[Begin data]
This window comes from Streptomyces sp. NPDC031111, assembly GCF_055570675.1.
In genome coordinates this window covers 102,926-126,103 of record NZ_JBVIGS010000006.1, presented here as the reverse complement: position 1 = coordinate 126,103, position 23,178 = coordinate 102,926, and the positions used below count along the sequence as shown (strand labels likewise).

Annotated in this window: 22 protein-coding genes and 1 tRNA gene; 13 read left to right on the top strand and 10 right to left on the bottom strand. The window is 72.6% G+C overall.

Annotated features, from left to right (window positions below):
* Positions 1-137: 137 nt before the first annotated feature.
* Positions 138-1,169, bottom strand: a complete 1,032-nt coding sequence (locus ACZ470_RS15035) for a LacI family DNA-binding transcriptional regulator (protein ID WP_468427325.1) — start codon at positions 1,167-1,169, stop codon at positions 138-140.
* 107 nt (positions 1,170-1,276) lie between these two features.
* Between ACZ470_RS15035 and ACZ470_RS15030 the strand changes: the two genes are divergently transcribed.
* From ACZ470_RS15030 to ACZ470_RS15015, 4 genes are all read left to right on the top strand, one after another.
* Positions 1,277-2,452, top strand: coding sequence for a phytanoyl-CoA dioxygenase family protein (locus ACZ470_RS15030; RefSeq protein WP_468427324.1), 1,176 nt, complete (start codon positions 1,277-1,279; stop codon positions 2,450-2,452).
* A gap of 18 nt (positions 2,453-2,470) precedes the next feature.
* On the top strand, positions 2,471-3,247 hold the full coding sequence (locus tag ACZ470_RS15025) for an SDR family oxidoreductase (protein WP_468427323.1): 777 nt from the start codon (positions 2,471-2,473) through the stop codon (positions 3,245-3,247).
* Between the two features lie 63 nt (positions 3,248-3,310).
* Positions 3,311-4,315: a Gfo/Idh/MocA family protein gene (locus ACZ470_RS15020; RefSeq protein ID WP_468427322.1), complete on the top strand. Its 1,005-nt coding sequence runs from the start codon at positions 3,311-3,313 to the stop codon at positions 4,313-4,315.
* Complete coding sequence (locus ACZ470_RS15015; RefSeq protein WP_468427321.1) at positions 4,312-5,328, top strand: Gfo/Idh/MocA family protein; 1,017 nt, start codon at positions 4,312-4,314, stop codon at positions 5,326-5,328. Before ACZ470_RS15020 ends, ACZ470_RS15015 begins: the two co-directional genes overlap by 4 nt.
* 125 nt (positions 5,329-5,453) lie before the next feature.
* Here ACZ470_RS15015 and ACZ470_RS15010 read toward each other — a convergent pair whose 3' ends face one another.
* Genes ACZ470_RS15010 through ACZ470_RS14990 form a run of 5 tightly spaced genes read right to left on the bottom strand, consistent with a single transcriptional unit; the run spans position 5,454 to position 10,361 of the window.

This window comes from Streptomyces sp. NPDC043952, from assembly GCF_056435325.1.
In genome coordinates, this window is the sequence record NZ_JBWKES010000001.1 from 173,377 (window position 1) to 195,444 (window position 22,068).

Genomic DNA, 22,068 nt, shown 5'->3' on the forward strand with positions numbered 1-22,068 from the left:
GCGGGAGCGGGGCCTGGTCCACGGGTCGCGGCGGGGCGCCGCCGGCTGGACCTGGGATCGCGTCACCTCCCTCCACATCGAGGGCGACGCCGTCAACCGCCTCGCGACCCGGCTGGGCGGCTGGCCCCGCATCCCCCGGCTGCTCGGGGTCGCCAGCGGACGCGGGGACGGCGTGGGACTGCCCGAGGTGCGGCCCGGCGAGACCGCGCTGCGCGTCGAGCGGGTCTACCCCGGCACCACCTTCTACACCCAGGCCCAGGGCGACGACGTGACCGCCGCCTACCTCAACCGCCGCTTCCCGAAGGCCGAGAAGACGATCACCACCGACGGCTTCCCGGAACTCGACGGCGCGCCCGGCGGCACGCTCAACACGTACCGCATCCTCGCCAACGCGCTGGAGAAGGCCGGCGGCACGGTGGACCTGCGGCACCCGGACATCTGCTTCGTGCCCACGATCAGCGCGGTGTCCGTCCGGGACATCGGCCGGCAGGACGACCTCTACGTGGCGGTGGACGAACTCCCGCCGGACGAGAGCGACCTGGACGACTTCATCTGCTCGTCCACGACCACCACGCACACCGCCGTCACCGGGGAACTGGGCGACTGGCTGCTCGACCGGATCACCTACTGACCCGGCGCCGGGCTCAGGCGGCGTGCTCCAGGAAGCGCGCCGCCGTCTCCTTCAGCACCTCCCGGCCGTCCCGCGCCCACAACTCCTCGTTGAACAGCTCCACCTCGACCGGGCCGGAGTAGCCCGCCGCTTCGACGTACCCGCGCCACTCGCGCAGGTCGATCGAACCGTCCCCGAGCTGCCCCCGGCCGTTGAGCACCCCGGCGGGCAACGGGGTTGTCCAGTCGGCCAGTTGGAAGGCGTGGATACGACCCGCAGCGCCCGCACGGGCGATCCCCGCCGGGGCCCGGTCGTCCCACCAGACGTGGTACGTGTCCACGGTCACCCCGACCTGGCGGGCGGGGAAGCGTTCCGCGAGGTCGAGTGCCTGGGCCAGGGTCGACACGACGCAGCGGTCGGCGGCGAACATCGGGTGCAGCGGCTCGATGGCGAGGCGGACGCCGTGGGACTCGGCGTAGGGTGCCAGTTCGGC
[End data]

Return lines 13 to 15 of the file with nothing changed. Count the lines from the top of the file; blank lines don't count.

* Between the two features lie 63 nt (positions 3,248-3,310).
* Positions 3,311-4,315: a Gfo/Idh/MocA family protein gene (locus ACZ470_RS15020; RefSeq protein ID WP_468427322.1), complete on the top strand. Its 1,005-nt coding sequence runs from the start codon at positions 3,311-3,313 to the stop codon at positions 4,313-4,315.
* Complete coding sequence (locus ACZ470_RS15015; RefSeq protein WP_468427321.1) at positions 4,312-5,328, top strand: Gfo/Idh/MocA family protein; 1,017 nt, start codon at positions 4,312-4,314, stop codon at positions 5,326-5,328. Before ACZ470_RS15020 ends, ACZ470_RS15015 begins: the two co-directional genes overlap by 4 nt.